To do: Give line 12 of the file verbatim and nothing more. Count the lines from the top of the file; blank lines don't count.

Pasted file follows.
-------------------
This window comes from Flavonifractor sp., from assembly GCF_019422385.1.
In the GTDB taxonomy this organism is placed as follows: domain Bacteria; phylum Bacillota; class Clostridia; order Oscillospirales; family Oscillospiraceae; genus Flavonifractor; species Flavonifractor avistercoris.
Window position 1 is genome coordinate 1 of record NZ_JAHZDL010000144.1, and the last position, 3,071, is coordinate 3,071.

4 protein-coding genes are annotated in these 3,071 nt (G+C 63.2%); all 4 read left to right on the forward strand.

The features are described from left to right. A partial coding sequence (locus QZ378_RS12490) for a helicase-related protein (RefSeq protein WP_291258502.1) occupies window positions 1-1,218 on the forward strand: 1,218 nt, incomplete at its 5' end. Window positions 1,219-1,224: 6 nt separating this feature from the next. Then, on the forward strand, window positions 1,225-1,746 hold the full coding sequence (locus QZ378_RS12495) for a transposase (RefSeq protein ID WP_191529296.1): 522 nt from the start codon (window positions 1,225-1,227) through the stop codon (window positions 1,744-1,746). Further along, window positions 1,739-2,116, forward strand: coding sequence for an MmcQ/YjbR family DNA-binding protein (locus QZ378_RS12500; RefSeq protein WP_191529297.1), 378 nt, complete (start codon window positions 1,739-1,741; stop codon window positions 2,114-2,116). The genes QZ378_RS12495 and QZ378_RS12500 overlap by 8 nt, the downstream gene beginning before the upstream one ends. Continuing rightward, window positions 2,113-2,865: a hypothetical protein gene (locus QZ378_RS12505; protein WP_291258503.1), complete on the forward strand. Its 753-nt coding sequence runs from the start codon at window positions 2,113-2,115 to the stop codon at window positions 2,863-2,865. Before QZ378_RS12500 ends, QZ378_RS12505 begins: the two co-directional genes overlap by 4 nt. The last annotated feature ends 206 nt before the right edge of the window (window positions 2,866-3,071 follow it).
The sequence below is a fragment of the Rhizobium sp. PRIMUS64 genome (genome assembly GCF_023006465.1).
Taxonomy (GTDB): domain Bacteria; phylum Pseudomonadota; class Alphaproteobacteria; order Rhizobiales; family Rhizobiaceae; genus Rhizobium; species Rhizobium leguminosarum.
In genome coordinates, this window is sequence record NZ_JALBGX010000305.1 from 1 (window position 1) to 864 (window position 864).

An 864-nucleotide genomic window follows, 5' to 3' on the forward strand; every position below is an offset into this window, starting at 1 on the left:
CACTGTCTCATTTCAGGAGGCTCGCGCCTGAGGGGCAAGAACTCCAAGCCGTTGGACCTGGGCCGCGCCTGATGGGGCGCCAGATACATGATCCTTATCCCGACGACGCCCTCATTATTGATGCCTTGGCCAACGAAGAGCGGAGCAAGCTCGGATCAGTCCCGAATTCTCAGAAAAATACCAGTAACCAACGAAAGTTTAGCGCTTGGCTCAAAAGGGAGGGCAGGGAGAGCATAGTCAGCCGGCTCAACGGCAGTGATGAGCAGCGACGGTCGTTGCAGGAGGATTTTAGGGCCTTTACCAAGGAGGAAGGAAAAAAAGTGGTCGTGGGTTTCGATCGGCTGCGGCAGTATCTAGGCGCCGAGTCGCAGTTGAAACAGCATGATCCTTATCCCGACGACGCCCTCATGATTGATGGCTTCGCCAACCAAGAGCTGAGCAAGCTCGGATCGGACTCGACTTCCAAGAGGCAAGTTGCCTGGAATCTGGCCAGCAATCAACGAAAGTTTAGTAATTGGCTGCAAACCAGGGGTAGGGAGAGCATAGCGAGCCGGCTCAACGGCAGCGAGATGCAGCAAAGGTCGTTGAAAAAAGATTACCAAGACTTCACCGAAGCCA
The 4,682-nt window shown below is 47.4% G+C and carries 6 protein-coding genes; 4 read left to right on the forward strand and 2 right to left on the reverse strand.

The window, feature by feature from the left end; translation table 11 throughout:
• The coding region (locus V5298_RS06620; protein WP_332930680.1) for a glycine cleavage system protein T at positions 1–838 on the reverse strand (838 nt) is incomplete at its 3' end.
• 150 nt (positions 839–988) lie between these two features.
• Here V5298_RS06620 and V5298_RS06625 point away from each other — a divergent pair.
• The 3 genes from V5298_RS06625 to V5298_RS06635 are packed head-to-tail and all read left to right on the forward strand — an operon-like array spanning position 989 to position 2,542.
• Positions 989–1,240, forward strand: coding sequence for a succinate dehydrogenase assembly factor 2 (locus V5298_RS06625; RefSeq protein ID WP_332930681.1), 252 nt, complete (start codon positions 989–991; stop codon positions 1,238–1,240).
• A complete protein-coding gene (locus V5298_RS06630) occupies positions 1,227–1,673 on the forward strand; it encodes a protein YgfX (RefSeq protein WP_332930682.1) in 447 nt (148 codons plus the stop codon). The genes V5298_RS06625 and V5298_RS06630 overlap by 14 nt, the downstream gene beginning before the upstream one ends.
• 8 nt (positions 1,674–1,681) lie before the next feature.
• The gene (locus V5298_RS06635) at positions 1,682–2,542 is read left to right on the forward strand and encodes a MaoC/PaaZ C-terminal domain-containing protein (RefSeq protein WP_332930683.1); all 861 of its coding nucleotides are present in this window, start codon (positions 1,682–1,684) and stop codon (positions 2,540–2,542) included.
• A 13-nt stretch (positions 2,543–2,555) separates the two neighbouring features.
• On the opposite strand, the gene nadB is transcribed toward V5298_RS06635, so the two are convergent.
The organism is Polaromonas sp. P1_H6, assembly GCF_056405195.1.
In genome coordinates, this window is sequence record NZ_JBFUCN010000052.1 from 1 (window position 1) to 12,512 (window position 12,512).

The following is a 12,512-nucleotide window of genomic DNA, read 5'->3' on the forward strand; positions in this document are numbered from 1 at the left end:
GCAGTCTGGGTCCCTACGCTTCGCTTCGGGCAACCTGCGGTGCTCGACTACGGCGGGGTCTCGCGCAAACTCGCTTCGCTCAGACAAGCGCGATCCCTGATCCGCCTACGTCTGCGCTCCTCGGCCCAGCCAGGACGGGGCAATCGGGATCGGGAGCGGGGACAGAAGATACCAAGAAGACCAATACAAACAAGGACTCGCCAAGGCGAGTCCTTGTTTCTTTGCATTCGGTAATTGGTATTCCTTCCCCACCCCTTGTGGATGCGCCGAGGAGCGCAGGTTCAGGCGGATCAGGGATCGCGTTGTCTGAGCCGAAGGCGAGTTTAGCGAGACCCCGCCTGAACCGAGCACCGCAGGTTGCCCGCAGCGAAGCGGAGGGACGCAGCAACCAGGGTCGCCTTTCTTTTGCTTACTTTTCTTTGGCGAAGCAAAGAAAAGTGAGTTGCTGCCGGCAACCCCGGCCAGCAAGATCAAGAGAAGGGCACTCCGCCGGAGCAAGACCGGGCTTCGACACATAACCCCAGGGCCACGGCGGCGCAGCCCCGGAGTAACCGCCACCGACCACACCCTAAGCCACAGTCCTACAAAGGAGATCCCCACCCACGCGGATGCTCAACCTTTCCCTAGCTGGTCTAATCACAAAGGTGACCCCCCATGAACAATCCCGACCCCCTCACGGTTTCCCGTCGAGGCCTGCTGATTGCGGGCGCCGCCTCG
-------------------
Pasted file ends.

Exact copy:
The window, feature by feature from the left end; translation table 11 throughout: